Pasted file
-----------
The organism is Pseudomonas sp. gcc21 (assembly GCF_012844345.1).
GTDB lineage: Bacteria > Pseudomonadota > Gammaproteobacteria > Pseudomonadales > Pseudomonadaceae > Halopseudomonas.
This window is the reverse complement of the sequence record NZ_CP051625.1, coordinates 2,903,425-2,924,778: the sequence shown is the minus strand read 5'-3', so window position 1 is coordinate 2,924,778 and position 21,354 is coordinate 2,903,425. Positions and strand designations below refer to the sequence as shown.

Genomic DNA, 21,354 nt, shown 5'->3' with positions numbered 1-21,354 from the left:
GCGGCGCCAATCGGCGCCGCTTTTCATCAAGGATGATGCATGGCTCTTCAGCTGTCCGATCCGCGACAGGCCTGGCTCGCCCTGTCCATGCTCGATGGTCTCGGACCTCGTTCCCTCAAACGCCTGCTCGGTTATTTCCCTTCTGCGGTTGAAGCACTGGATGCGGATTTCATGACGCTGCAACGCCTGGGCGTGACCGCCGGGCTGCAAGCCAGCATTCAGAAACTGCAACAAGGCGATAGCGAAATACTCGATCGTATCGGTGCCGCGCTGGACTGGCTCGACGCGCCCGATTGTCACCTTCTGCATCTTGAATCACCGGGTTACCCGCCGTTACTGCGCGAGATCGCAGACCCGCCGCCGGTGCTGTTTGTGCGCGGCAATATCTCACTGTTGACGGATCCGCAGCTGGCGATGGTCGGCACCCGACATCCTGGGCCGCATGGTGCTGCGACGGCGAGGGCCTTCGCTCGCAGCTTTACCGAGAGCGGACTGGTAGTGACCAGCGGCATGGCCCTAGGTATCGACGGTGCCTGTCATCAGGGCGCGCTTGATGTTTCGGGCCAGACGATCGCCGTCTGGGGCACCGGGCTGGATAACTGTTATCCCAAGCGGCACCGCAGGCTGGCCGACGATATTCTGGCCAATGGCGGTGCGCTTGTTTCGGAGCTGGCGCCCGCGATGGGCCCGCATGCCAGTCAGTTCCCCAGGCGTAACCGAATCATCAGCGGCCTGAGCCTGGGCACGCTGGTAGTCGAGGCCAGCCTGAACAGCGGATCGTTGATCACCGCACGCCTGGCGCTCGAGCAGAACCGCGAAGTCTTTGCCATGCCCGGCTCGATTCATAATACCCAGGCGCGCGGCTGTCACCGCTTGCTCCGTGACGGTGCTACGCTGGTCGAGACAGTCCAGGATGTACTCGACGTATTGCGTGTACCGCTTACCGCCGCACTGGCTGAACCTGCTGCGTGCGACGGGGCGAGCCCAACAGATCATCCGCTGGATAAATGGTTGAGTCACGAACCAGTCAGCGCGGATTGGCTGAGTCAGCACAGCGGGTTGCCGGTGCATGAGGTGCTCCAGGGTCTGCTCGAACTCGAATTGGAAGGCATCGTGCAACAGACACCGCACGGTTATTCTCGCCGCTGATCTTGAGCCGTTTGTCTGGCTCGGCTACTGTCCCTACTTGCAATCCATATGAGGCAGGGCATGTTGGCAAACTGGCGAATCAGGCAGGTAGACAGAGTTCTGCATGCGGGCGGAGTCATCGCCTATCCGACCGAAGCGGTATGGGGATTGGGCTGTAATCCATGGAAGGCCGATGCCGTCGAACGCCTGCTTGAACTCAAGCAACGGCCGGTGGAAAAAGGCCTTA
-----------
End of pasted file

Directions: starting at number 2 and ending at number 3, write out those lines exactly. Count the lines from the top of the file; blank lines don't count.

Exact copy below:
GTDB lineage: Bacteria > Pseudomonadota > Gammaproteobacteria > Pseudomonadales > Pseudomonadaceae > Halopseudomonas.
This window is the reverse complement of the sequence record NZ_CP051625.1, coordinates 2,903,425-2,924,778: the sequence shown is the minus strand read 5'-3', so window position 1 is coordinate 2,924,778 and position 21,354 is coordinate 2,903,425. Positions and strand designations below refer to the sequence as shown.